In fact, I was honestly pleasantly surprised Tyssan survived to the end. Even Romana seemed like she might truly have died when the Dalek slaves pronounce her as such. Likewise, the moment Romana encounters Lan and Agella both back from the dead was far more menacing, as was the scene where a reprogrammed Lan overpowers Agella (actually, in light of Dicks' more 'rapey' content in his New Adventures, reading that part feels like an uncomfortable dark omen now). In this version of the story, it barely had a happy ending at all, given that at least half the slaves the Doctor liberated had died in vain trying to fight off the Kamikaze Daleks at the end anyway.

The TV story builds up tremendous atmosphere in part one, only to slowly squander it on a story that feels intermittently slow or rushed at all the wrong points. Although I was generous in my review of the TV story, I can't avoid the fact that, for all its best touches, the TV version is depressingly inconsistent and adds up to less than the sum of its parts. It utterly lacks the danger and gruelling adversity the book suggests. With Tom Baker seemingly not giving a damn, if there's no danger then there's no sense of romantic heroism to the Doctor braving his enemy and no passion behind what he does here, because it ultimately seems too easy for him and as though he can win this even at his most apathetic.

In the book, he is passionate. His fervent desperation to unbury Romana's grave, which Dicks wisely makes a chapter cliffhanger of, the director barely takes time to savour. His horror at seeing a child slave lined up for the slaughter and him near crying and begging for the killing to stop very much captures the innocent tragic vulnerability that fans so often proscribe to Davison's incarnation. Sadly, on TV, Tom seems unwilling to break his cool or show any emotional distress and just resembles an actor shouting on cue. All the performances are weak and the direction is shoddy. There should've been dramatic close ups, striking music and the Daleks thrusting prisoners forward violently, and them being terrified and screaming rather than completely apathetic.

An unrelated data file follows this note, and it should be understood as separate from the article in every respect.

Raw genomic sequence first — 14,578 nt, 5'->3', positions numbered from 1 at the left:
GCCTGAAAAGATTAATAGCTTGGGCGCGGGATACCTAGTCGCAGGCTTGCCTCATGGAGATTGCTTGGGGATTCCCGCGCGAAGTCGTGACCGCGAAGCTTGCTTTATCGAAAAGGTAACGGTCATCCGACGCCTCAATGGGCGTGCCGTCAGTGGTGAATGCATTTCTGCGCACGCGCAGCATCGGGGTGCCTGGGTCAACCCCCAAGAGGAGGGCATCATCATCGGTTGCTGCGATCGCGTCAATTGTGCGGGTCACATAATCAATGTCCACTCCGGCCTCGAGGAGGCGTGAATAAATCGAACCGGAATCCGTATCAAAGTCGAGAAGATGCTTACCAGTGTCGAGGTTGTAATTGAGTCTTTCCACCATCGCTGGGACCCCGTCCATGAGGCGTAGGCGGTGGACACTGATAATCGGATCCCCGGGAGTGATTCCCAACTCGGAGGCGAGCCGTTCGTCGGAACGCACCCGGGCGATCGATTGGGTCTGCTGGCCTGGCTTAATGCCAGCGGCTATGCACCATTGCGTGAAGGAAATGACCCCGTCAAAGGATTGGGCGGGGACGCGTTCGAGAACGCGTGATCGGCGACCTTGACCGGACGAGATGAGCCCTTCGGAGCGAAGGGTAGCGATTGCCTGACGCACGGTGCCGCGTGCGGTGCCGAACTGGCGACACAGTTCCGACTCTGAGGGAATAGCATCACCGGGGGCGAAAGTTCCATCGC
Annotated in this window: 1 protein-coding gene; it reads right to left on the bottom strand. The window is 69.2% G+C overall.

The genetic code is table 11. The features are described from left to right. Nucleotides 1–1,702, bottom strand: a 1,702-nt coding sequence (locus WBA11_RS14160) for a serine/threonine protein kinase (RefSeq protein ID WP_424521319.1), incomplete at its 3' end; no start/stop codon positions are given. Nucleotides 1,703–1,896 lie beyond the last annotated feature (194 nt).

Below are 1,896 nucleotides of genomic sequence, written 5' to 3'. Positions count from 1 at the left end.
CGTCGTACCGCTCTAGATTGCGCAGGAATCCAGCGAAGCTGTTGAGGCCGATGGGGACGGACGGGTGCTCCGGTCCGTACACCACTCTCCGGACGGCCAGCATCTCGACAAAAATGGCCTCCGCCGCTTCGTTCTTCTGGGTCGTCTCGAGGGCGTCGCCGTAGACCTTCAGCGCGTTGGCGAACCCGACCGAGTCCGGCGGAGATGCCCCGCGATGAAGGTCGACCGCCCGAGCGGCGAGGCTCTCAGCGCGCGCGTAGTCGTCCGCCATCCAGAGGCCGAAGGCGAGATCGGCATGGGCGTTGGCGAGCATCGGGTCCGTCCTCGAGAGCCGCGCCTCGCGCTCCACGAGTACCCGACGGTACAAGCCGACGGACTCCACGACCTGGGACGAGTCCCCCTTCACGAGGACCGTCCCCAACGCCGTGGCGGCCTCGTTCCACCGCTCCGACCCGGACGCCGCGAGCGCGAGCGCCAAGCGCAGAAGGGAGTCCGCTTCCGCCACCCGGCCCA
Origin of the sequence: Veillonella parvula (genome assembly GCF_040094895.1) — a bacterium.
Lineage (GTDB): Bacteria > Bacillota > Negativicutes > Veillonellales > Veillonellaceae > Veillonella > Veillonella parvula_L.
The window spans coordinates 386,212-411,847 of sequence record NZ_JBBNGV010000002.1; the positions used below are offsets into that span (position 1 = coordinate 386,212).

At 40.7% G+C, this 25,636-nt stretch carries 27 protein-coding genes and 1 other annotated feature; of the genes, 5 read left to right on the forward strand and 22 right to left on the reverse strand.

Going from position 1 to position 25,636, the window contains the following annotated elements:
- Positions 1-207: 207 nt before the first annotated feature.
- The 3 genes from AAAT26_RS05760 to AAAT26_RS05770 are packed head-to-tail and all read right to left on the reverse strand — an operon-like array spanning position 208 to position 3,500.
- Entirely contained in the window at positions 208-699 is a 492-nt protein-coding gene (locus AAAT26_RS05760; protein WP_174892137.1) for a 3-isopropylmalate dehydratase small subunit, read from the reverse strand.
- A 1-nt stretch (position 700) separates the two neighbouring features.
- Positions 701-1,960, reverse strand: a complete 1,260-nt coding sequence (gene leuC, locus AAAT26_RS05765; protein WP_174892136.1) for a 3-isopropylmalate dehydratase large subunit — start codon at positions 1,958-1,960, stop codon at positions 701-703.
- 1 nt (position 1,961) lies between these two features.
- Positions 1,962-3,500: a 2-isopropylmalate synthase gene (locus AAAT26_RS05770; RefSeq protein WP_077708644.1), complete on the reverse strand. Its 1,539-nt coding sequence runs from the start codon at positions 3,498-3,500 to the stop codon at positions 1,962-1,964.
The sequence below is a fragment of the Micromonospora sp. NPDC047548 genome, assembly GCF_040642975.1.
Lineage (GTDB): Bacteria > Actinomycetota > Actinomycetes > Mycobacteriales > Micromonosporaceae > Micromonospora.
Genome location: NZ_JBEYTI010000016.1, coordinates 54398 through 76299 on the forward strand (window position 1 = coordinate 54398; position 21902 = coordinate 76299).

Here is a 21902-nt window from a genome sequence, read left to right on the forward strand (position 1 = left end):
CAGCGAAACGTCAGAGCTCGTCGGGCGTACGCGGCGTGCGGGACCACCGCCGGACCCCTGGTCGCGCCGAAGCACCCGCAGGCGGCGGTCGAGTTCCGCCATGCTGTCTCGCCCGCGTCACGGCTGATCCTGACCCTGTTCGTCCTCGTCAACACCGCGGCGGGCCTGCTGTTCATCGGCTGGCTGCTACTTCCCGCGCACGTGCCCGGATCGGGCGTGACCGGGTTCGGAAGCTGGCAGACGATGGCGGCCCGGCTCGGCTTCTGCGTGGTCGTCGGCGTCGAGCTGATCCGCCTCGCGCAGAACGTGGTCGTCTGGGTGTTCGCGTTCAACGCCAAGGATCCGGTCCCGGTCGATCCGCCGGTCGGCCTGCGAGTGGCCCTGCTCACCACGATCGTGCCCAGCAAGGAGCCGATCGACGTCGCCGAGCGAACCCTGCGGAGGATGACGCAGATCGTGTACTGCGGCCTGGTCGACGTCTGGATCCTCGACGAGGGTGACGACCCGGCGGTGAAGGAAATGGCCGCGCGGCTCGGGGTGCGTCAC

The potentially most dramatic scene of the story was wasted onscreen. In the book, it was as bloodcurdling as intended, and the suspense maintained throughout as the Dalek repeatedly tries to call the Doctor's bluff. Even Davros seems scared here of the Doctor in the book. The emotional shifting between the Doctor's gleeful facade when fleeing Davros and his grim moment of contemplating murder from a distance is so like Eccleston on paper. On TV, the Doctor's actions just seem far too routine, and it's like the whole ordeal's had no emotional effect on the Doctor.

Now, even as written, things here are too easy for the Doctor. He can almost always count on the Movellans to bail him out, and when they turn on him, Tyssan and the slaves bail him out. In a way, the story is guilty of having progressively lowering stakes, which rather kills interest. In fact, in the end, just to make it really easy for him, Davros stupidly rigs all his Daleks with explosives so the Doctor can easily blow them up himself.